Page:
One of the 11 building blocks of BAM or Business for Transformation (B4T) is “having a good mentor.” Patrick Lai writes about this in his new book, Business for Transformation – Getting Started new on Amazon this month. Here’s an excerpt on this key topic.
Mentoring – Accountability
My wife has been known to say, “I love ministering. I just wish it didn’t involve people.” Every one of us is a sinner. We each have areas of temptation and sin. We need spiritual elders who will walk alongside us to assist us in maximizing God’s glory in and through us. In many situations, peer accountability is fine, but my research shows peer accountability is less effective than elder accountability. I think this is because peers leading one another are like the blind leading the blind.
In business, most reporting is done verbally, face-to-face. Bosses meet or communicate with their direct reports daily. We want to both see and hear that the work is being done and being done correctly. In business, people do not write up reports about themselves. Whether we are Christian or not, when we write up reports about ourselves, we are revealing only what we want to tell. And if we are honest, most of us view our work and ourselves better than we really are.
Business uses a proactive model for gathering information and responding to problems. Business strives to solve problems before they happen. Most missions and churches have a reactive model. When problems arise they are quick to deal with them, but my hypothesis is that many of these problems should never have occurred in the first place.
We need a well-rounded perspective that invites another pair of eyes and ears to watch our life and work. People who are personally accountable look at obstacles as a part of the process and rather than give up, they are energized by them. Workers who have a tendency to blame others or fail to accept personal responsibility for their actions will most likely stall in any entrepreneurial endeavor. Whatever our temperament, we need to be subject to real accountability. We need someone who understands our background and is going to help us integrate all areas of life and work (marriage, family, team, business, God, character, etc.). This must be someone who will hold us accountable to make sure that everything stays in balance. We need someone who will be critical of our results despite the good it does. Just because we are feeding hungry people does not mean we are doing what is best for the people. We need mentors who will ask the hard questions and patiently guide us when we are struggling for answers.
A good mentor is proactive, initiates contact, builds intimacy, and strives to work to keep the mentee on the course God has put him or her. Mentors hold people truthfully accountable for what is going on in their marriage, their family, their team, their employees, their business, their evangelism—every area of their life and work. Mentors do not set goals; mentees do. In this way mentors know where God is leading and help to speed the mentee along God’s chosen path. Mentoring is relational and personal accountability. It is not gathering data. It is what Jesus did—life-on-life accountability.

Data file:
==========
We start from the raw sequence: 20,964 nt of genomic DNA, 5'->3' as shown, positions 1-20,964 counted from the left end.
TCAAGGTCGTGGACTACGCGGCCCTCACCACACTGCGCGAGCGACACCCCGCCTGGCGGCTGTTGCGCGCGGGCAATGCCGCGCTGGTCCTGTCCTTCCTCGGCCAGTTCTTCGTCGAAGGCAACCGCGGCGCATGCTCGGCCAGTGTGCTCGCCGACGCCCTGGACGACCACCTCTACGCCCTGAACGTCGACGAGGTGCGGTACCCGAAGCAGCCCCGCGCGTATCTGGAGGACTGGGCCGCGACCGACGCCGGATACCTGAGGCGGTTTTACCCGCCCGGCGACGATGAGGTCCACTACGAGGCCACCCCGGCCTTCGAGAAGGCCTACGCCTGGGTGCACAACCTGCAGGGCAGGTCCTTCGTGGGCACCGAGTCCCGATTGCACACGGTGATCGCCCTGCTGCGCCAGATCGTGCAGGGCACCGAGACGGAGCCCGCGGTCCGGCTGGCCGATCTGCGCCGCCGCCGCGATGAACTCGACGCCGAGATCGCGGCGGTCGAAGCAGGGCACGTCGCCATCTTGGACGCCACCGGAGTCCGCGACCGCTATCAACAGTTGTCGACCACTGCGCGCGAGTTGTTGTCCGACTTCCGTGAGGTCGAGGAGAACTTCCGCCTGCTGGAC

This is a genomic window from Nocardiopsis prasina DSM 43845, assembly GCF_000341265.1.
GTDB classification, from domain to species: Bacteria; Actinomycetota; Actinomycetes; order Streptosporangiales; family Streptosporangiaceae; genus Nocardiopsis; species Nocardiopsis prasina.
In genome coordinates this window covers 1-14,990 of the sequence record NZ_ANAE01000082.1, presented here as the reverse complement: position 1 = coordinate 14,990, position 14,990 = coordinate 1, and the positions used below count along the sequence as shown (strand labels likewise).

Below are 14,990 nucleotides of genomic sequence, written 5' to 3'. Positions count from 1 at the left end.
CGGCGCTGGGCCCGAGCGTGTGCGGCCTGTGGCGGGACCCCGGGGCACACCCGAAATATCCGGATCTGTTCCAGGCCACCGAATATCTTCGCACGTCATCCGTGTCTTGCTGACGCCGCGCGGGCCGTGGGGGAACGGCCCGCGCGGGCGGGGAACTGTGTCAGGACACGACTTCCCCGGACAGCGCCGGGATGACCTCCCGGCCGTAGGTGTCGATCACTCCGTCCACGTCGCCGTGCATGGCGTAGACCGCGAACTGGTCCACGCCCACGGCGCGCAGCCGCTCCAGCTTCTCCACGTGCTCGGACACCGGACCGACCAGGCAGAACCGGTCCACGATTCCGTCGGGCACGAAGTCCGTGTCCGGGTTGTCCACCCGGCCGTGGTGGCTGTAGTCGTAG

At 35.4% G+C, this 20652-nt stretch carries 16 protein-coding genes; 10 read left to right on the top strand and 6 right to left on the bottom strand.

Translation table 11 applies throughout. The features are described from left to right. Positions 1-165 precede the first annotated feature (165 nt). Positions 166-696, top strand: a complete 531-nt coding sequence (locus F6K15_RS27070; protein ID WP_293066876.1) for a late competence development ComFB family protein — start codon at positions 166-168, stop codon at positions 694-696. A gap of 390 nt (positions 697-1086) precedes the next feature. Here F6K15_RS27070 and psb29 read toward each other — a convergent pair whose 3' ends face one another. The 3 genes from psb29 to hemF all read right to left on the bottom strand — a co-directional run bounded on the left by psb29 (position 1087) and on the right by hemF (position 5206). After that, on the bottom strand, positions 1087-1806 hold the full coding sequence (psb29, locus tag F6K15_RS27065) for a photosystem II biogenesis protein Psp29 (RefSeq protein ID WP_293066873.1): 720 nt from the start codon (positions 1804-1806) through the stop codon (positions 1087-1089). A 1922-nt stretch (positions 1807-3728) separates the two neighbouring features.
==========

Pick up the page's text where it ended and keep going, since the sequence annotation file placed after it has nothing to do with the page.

As a footnote, we need to remind ourselves that education and training lead to potential, not performance. Consultants make recommendations, but without getting involved. Coaches utilize questions to draw out the thinking that is within the individual, helping them to solve their own problems, but no actions are required. Mentors, on the other hand, bring skills that disciple and help the mentee to run on his own. Mentoring that is done well is relationally based. A good mentor is committed to understanding and then guiding the mentee to maximize his/her experiences and talents to the glory of Jesus. In the OPEN Network and NexusB4T we stress that mentors are to be a cheerleader, confidant, fund raiser, recruiter, coach, consultant, accountability partner—an advocate for the mentee.
Excerpt from Patrick Lai. Business for Transformation – Getting Started. Pasadena CA: William Carey Publishers, 2015 p. 199. Posted with kind permission.
From the back cover
Business for Transformation focuses on answering the question: “How do you start a business that transforms communities of unreached peoples?” Starting a business cross-culturally involves thousands of decisions. Until now, BAM and B4T practitioners have been lacking a tool that explains how to start a business that engages unreached people for Jesus’ sake. This book draws on years of experience from scores of OPEN workers who are BAM/B4T practitioners. BAM/B4T are among the faster growing segments of the worldwide mission movement. It is written for new workers and coaches who need practical guidance in setting up and doing business in hard, church-less areas.
BAM is about shaping business for God and the common good; bringing solutions to global issues like human trafficking, poverty, creation care, and unreached peoples. Patrick Lai’s book is an important guide for those who are serious about transformational business, especially in areas where the name of Jesus is rarely heard. This book is very practical with tools, stories and resources. Read it, use it!
Mats Tunehag – Co-Chair, BAM Global Think Tank and Senior Associate of BAM, The Lausanne Movement
Patrick Lai first and foremost describes himself as a slave of Jesus Christ. During his thirty-one years in Asia, the Lord enabled his team to gather four groups of Muslim believers and start several small businesses. He authored Tentmaking: The Life and Work of Business as Missions, as well as numerous articles on BAM. He founded the OPEN Network, a network of over 700 B4Ters, BAMers, and tentmakers. Currently Patrick and his wife, May, mentor and coach B4T workers in unreached areas and teach extensively around the world on this new paradigm for doing mission in a changing world.